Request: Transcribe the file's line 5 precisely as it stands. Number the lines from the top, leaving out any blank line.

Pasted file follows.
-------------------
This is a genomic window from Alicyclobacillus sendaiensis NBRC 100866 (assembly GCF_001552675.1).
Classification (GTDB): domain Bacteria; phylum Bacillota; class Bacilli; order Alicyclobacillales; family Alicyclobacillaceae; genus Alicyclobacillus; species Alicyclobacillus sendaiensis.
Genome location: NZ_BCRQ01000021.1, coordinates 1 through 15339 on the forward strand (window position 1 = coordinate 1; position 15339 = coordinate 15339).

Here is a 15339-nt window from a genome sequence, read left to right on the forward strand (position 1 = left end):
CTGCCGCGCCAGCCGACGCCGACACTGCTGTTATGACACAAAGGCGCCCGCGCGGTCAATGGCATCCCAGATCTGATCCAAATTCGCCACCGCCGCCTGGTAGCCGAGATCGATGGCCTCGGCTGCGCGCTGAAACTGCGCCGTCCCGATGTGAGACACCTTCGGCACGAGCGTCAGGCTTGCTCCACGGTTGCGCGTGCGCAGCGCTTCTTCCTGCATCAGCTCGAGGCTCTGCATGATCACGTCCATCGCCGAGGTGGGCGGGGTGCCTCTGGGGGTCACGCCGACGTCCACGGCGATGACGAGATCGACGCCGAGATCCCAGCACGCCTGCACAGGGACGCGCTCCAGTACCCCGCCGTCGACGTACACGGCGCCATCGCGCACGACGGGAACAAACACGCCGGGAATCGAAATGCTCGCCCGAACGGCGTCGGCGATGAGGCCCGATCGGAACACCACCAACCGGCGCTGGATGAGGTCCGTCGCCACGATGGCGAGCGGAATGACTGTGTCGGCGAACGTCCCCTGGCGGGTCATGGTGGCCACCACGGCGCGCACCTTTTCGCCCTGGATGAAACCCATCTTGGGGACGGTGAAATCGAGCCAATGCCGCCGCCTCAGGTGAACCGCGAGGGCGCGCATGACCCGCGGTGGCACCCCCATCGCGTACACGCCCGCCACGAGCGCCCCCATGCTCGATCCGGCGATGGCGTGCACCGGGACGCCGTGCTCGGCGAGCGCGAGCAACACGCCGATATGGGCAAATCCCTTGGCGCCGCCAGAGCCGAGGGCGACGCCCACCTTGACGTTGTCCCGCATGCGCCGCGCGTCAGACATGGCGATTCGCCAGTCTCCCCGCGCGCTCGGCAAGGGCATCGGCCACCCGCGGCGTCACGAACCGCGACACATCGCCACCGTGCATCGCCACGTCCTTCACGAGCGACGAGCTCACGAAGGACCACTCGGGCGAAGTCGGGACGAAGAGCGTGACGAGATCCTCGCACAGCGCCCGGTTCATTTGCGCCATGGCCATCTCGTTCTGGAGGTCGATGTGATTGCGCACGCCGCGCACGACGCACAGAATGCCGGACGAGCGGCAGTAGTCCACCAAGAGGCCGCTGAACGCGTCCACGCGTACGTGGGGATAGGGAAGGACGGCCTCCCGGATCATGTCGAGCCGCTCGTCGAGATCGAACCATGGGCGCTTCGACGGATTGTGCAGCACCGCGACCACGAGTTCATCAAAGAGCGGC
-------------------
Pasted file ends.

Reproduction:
CTGCCGCGCCAGCCGACGCCGACACTGCTGTTATGACACAAAGGCGCCCGCGCGGTCAATGGCATCCCAGATCTGATCCAAATTCGCCACCGCCGCCTGGTAGCCGAGATCGATGGCCTCGGCTGCGCGCTGAAACTGCGCCGTCCCGATGTGAGACACCTTCGGCACGAGCGTCAGGCTTGCTCCACGGTTGCGCGTGCGCAGCGCTTCTTCCTGCATCAGCTCGAGGCTCTGCATGATCACGTCCATCGCCGAGGTGGGCGGGGTGCCTCTGGGGGTCACGCCGACGTCCACGGCGATGACGAGATCGACGCCGAGATCCCAGCACGCCTGCACAGGGACGCGCTCCAGTACCCCGCCGTCGACGTACACGGCGCCATCGCGCACGACGGGAACAAACACGCCGGGAATCGAAATGCTCGCCCGAACGGCGTCGGCGATGAGGCCCGATCGGAACACCACCAACCGGCGCTGGATGAGGTCCGTCGCCACGATGGCGAGCGGAATGACTGTGTCGGCGAACGTCCCCTGGCGGGTCATGGTGGCCACCACGGCGCGCACCTTTTCGCCCTGGATGAAACCCATCTTGGGGACGGTGAAATCGAGCCAATGCCGCCGCCTCAGGTGAACCGCGAGGGCGCGCATGACCCGCGGTGGCACCCCCATCGCGTACACGCCCGCCACGAGCGCCCCCATGCTCGATCCGGCGATGGCGTGCACCGGGACGCCGTGCTCGGCGAGCGCGAGCAACACGCCGATATGGGCAAATCCCTTGGCGCCGCCAGAGCCGAGGGCGACGCCCACCTTGACGTTGTCCCGCATGCGCCGCGCGTCAGACATGGCGATTCGCCAGTCTCCCCGCGCGCTCGGCAAGGGCATCGGCCACCCGCGGCGTCACGAACCGCGACACATCGCCACCGTGCATCGCCACGTCCTTCACGAGCGACGAGCTCACGAAGGACCACTCGGGCGAAGTCGGGACGAAGAGCGTGACGAGATCCTCGCACAGCGCCCGGTTCATTTGCGCCATGGCCATCTCGTTCTGGAGGTCGATGTGATTGCGCACGCCGCGCACGACGCACAGAATGCCGGACGAGCGGCAGTAGTCCACCAAGAGGCCGCTGAACGCGTCCACGCGTACGTGGGGATAGGGAAGGACGGCCTCCCGGATCATGTCGAGCCGCTCGTCGAGATCGAACCATGGGCGCTTCGACGGATTGTGCAGCACCGCGACCACGAGTTCATCAAAGAGCGGC